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Psychiatr Rehabil J. 2008 Fall;32(2):95-104. doi: 10.2975/32.2.2008.95.104.

Self-stigma of people with schizophrenia as predictor of their adherence to psychosocial treatment.

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The Hong Kong Polytechnic University, Hung Hom, Kowloon, Hong Kong.



Treatment non-adherence has frequently been noticed among people with schizophrenia. Self-stigma towards one's mental illness is believed to be a contributing factor undermining adherence. This study aimed at obtaining empirical support regarding the relationship between psychosocial treatment adherence and self-stigma. Other significant predictors of adherence to psychosocial interventions were to be identified.


Eighty-six people with DSM IV diagnoses of schizophrenia were recruited from psychiatric hospitals and community settings in Hong Kong. Their level of stigma, self-esteem, self-efficacy, insight, psychosocial treatment adherence and demographic data were collected. Multiple regression was used to investigate the adjusted relationship between psychosocial treatment adherence and the selected independent variables.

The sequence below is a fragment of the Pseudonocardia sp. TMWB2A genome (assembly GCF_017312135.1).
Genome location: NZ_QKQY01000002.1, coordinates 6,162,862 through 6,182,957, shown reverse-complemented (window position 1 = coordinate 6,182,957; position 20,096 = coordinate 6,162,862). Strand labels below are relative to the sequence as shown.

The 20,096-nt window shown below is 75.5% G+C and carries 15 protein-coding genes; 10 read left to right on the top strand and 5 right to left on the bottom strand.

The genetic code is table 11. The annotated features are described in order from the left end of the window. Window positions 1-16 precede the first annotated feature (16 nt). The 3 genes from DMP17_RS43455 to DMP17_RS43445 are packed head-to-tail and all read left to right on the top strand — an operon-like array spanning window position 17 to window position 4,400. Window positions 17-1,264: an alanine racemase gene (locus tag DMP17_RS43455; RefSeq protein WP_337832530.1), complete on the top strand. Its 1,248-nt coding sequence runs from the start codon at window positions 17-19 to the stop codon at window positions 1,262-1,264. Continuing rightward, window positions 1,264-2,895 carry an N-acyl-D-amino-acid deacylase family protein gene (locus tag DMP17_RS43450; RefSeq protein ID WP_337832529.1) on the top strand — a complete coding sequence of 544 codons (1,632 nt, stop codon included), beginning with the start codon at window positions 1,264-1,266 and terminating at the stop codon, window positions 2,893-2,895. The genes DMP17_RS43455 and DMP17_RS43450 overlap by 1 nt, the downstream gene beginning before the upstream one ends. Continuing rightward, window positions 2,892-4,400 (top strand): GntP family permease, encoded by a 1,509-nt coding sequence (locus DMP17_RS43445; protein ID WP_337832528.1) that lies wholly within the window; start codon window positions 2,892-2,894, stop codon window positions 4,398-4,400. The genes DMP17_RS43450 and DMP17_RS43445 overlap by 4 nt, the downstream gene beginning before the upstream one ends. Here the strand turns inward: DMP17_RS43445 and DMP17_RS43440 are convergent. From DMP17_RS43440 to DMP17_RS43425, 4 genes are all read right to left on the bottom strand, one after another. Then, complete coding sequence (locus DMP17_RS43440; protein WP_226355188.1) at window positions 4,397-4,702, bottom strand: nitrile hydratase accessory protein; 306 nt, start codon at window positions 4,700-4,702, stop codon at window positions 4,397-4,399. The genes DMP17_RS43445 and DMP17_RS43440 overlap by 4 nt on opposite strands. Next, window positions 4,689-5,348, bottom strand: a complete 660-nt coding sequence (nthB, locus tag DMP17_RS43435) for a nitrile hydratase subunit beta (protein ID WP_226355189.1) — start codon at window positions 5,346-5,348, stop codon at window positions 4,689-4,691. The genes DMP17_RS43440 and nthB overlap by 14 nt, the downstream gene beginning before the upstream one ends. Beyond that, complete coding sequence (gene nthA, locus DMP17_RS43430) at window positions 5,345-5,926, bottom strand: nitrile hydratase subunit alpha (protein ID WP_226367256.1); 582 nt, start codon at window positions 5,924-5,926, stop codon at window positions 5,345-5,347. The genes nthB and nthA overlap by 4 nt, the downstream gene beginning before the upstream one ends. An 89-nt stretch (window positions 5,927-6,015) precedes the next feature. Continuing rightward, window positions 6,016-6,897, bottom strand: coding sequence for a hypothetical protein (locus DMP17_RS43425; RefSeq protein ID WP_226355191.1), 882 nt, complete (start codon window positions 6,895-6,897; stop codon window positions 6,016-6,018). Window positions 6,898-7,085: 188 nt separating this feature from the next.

Higher level of self-stigma, poorer current insight on the social consequences of having mental illness, and living with others were found to be significant predictors of poor psychosocial treatment attendance. Better self-esteem and current insight about the negative social consequences were significant predictors of better psychosocial treatment participation. Self-stigma and self-esteem exhibited the strongest contributions to psychosocial treatment adherence.


Self-stigmatization is associated with the level of treatment adherence among people with schizophrenia, and its negative effect was found to intensify along the self-stigmatization process. Further studies to enhance understanding of self-stigma and improve treatment adherence are suggested.

[Indexed for MEDLINE]

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